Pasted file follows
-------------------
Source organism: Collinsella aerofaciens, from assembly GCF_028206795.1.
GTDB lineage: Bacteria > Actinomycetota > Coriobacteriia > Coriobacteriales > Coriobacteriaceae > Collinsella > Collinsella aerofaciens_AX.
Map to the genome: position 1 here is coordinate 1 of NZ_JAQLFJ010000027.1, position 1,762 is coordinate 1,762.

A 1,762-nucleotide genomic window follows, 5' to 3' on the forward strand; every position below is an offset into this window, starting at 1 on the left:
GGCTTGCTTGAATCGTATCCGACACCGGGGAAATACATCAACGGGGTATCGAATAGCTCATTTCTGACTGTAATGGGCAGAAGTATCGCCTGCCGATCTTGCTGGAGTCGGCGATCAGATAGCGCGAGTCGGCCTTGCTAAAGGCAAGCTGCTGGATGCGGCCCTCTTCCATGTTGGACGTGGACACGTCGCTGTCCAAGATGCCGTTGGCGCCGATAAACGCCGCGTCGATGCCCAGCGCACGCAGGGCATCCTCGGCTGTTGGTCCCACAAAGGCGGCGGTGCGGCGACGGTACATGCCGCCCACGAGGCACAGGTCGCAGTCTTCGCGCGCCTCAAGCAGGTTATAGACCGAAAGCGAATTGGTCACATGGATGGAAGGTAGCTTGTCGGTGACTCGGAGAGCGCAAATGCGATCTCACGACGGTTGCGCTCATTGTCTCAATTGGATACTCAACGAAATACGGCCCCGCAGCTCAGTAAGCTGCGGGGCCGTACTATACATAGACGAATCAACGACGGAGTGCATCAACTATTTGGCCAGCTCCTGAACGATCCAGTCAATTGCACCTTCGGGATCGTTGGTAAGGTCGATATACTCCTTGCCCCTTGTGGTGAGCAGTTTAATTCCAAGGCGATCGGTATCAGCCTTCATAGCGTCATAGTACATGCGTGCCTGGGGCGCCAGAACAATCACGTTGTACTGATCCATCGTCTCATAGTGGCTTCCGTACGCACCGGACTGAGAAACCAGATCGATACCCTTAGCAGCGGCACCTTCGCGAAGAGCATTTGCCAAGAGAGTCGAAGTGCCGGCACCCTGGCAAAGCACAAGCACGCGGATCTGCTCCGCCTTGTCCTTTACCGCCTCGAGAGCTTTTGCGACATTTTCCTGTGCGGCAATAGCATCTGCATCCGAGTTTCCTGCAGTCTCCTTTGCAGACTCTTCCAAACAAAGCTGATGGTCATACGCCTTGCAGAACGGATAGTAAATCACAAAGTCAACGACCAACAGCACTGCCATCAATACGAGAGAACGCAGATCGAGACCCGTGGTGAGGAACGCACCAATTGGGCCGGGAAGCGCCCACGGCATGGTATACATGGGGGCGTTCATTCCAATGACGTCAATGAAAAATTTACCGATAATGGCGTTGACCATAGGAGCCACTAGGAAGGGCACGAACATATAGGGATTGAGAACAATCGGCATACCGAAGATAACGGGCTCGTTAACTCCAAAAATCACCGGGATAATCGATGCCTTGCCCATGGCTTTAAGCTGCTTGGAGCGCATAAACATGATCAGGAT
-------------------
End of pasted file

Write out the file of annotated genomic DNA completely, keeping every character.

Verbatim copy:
Source organism: Collinsella aerofaciens, from assembly GCF_028206795.1.
GTDB lineage: Bacteria > Actinomycetota > Coriobacteriia > Coriobacteriales > Coriobacteriaceae > Collinsella > Collinsella aerofaciens_AX.
Map to the genome: position 1 here is coordinate 1 of NZ_JAQLFJ010000027.1, position 1,762 is coordinate 1,762.

A 1,762-nucleotide genomic window follows, 5' to 3' on the forward strand; every position below is an offset into this window, starting at 1 on the left:
GGCTTGCTTGAATCGTATCCGACACCGGGGAAATACATCAACGGGGTATCGAATAGCTCATTTCTGACTGTAATGGGCAGAAGTATCGCCTGCCGATCTTGCTGGAGTCGGCGATCAGATAGCGCGAGTCGGCCTTGCTAAAGGCAAGCTGCTGGATGCGGCCCTCTTCCATGTTGGACGTGGACACGTCGCTGTCCAAGATGCCGTTGGCGCCGATAAACGCCGCGTCGATGCCCAGCGCACGCAGGGCATCCTCGGCTGTTGGTCCCACAAAGGCGGCGGTGCGGCGACGGTACATGCCGCCCACGAGGCACAGGTCGCAGTCTTCGCGCGCCTCAAGCAGGTTATAGACCGAAAGCGAATTGGTCACATGGATGGAAGGTAGCTTGTCGGTGACTCGGAGAGCGCAAATGCGATCTCACGACGGTTGCGCTCATTGTCTCAATTGGATACTCAACGAAATACGGCCCCGCAGCTCAGTAAGCTGCGGGGCCGTACTATACATAGACGAATCAACGACGGAGTGCATCAACTATTTGGCCAGCTCCTGAACGATCCAGTCAATTGCACCTTCGGGATCGTTGGTAAGGTCGATATACTCCTTGCCCCTTGTGGTGAGCAGTTTAATTCCAAGGCGATCGGTATCAGCCTTCATAGCGTCATAGTACATGCGTGCCTGGGGCGCCAGAACAATCACGTTGTACTGATCCATCGTCTCATAGTGGCTTCCGTACGCACCGGACTGAGAAACCAGATCGATACCCTTAGCAGCGGCACCTTCGCGAAGAGCATTTGCCAAGAGAGTCGAAGTGCCGGCACCCTGGCAAAGCACAAGCACGCGGATCTGCTCCGCCTTGTCCTTTACCGCCTCGAGAGCTTTTGCGACATTTTCCTGTGCGGCAATAGCATCTGCATCCGAGTTTCCTGCAGTCTCCTTTGCAGACTCTTCCAAACAAAGCTGATGGTCATACGCCTTGCAGAACGGATAGTAAATCACAAAGTCAACGACCAACAGCACTGCCATCAATACGAGAGAACGCAGATCGAGACCCGTGGTGAGGAACGCACCAATTGGGCCGGGAAGCGCCCACGGCATGGTATACATGGGGGCGTTCATTCCAATGACGTCAATGAAAAATTTACCGATAATGGCGTTGACCATAGGAGCCACTAGGAAGGGCACGAACATATAGGGATTGAGAACAATCGGCATACCGAAGATAACGGGCTCGTTAACTCCAAAAATCACCGGGATAATCGATGCCTTGCCCATGGCTTTAAGCTGCTTGGAGCGCATAAACATGATCAGGAT